Electrophysiological patterns of oropharyngeal swallowing in multiple sclerosis

E. Alfonsi, R. Bergamaschi, G. Cosentino, M. Ponzio, C. Montomoli, D. A. Restivo, F. Brighina, S. Ravaglia, P. Prunetti, G. Bertino, M. Benazzo, D. Fontana, A. Moglia

Research output: Contribution to journalArticlepeer-review


Objective: We performed an electrophysiological study of swallowing (EPSS) in multiple sclerosis (MS) to describe oropharyngeal swallowing abnormalities and to analyze their correlations with dysphagia and with overall neurological impairment. Methods: Neurological examinations were quantified using the Kurtzke Functional Systems and the Expanded Disability Status Scale (EDSS). Dysphagia was evaluated using the Dysphagia in Multiple Sclerosis (DYMUS) questionnaire, while fiberoptic endoscopic evaluation of swallowing (FEES) was used to establish the degree of aspiration and penetration, graded using the penetration-aspiration scale (PAS). The EPSS measured the duration of suprahyoid/submental muscle EMG activity (SHEMG-D), the duration of the laryngeal-pharyngeal mechanogram (LPM-D), and the duration of the pause in cricopharyngeal muscle EMG activity (CPEMG-PD); it also measured the interval between onset of the suprahyoid/submental muscle EMG activity (SHEMG) and onset of the laryngeal-pharyngeal mechanogram (I-SHEMG-LPM). Results: 92% of patients showed at least one electrophysiological abnormality. I-SHEMG-LPM correlated positively with the DYMUS questionnaire. I-SHEMG-LPM, SHEMG-D, and DYMUS correlated positively with the PAS. Moderate to severe bladder sphincter dysfunction was associated with a significant reduction, or absence, of CPEMG-PD. Conclusion: EPSS improves our understanding of the pathophysiology of dysphagia in MS. Significance: This investigation could be useful in MS patients with swallowing abnormalities.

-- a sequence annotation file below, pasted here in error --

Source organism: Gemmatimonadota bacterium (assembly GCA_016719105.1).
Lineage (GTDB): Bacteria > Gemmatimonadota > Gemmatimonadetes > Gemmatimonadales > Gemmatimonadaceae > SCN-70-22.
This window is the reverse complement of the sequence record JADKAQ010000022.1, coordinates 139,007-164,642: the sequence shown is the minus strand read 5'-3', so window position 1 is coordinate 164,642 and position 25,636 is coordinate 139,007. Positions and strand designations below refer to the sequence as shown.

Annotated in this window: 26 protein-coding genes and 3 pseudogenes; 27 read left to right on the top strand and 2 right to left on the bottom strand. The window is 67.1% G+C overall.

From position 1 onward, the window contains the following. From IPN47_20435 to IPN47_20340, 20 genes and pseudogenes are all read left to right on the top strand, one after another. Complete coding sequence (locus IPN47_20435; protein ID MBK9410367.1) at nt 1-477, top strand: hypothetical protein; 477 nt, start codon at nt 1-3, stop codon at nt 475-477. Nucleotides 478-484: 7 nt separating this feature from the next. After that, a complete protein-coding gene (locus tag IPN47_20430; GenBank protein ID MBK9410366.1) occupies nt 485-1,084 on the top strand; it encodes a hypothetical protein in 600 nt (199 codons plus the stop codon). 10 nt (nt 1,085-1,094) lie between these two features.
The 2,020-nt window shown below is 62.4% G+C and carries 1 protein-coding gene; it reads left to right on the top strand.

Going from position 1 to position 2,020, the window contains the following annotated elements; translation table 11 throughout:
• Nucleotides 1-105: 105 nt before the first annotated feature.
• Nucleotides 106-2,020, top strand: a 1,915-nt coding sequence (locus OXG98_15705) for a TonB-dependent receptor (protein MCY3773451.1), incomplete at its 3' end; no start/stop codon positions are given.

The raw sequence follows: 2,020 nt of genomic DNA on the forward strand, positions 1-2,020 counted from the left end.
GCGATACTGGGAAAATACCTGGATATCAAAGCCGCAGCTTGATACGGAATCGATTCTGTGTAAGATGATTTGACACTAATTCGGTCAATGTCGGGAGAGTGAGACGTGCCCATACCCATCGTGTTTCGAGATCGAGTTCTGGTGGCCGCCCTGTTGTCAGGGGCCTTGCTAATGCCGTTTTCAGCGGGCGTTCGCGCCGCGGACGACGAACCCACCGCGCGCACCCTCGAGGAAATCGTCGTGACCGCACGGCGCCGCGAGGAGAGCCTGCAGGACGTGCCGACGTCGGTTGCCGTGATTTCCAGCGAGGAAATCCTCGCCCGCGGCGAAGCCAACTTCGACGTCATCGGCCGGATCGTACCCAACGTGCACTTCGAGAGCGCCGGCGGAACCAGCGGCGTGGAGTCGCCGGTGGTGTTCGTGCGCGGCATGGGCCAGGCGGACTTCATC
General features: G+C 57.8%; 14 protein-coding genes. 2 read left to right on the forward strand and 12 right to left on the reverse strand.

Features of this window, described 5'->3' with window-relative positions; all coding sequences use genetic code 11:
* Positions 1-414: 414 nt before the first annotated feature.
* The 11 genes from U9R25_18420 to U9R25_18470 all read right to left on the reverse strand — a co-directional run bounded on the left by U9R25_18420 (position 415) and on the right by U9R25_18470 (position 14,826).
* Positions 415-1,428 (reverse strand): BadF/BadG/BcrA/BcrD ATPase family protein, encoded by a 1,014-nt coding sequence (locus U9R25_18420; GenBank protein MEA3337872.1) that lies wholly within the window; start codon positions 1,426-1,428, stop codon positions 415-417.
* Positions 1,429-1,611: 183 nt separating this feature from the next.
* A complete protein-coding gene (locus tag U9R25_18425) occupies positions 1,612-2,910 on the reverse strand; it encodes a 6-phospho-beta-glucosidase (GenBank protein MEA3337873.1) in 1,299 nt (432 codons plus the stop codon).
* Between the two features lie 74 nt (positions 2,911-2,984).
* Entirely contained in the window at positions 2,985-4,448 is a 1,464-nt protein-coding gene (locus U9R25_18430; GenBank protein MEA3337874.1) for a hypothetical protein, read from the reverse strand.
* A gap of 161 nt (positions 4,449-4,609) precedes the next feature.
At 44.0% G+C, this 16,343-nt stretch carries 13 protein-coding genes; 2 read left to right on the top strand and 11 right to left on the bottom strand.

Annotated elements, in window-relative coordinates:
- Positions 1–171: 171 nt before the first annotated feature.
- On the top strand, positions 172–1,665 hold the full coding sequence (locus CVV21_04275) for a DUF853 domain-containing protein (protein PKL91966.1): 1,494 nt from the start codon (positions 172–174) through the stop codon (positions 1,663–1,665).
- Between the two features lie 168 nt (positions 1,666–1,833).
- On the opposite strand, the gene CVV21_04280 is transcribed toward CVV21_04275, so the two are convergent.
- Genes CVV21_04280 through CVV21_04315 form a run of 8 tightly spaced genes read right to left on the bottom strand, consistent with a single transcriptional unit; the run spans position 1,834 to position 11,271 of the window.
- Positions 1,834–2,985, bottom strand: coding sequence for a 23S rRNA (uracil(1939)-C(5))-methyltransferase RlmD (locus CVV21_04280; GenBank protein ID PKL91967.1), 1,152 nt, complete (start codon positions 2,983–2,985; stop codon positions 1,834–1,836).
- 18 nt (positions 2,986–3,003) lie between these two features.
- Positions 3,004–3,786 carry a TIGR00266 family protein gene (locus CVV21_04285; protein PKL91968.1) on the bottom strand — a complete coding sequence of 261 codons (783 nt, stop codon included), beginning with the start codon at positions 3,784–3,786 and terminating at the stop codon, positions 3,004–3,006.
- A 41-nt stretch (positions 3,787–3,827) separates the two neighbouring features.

Original languageEnglish
Pages (from-to)1638-1645
Number of pages8
JournalClinical Neurophysiology
Issue number8
Publication statusPublished - Aug 2013


  • Dysphagia
  • Electromyography
  • Multiple sclerosis
  • Swallowing

ASJC Scopus subject areas

  • Clinical Neurology
  • Neurology
  • Physiology (medical)
  • Sensory Systems


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